A Bunburying We Go

Jack Worthington is an upstanding young gentleman taking care of his ward, the beautiful Cecily; this is in contrast to his brother Ernest, a dashing rake in London, who Jack denounces as “wicked,” but persists in visiting frequently. Jack’s friend in the city, Algernon, finds Jack to be a delightful wag, but not very debauched. Jack strikes up a whirlwind romance with Algy’s cousin Gwendolyn one afternoon, complete with proposal (accepted immediately by her), but her love for him seems predicated on his name -- which he’s given as Ernest. Her mother, Lady Bracknell, is less impressed by “Ernest,” grilling him mercilessly until he admits his name isn’t Ernest, and he’s an orphan who was found in a handbag in a busy train station. This makes him unsuitable for her daughter, and she forbids them to marry. Jack returns to his country home in mourning clothes, and announces Ernest has died. That’s his plan anyway, but Algy, smitten with Jack’s description of his ward, has beaten him there -- and Algy has claimed the name Ernest for this country visit. Oscar Wilde’s classic comedy of manners and mistaken identities, The Importance of Being Earnest, is transferred from Victorian London to the mod New York of the 1960s in the University of Missouri-St. Louis’ Theater department production, which plays at 7:30 p.m. Wednesday through Saturday (March 4 through 13) in the Touhill Performing Arts Center on the UMSL campus (1 University Drive at Natural Bridge Road; 314-516-4949 or www.touhill.org). Tickets are $5 to $10.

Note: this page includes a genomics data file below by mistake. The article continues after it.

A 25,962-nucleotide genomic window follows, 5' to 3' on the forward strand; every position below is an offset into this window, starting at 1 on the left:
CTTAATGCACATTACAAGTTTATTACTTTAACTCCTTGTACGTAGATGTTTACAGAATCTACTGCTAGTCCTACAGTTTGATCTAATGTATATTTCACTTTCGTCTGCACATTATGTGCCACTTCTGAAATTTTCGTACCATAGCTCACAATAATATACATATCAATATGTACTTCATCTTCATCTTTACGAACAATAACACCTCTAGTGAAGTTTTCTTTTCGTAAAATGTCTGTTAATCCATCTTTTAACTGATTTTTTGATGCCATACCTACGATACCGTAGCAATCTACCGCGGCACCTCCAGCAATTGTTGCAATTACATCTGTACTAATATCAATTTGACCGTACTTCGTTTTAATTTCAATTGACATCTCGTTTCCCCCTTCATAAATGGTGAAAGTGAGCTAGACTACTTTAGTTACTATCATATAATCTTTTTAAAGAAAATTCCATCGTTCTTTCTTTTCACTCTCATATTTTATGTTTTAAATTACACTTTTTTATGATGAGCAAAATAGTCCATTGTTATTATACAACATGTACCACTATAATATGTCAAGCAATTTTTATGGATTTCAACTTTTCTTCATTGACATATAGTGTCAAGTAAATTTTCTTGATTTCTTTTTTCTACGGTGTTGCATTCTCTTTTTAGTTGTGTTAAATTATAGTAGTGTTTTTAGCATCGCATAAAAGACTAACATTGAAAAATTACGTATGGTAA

Wednesdays-Saturdays. Starts: March 4. Continues through March 13, 2010

 
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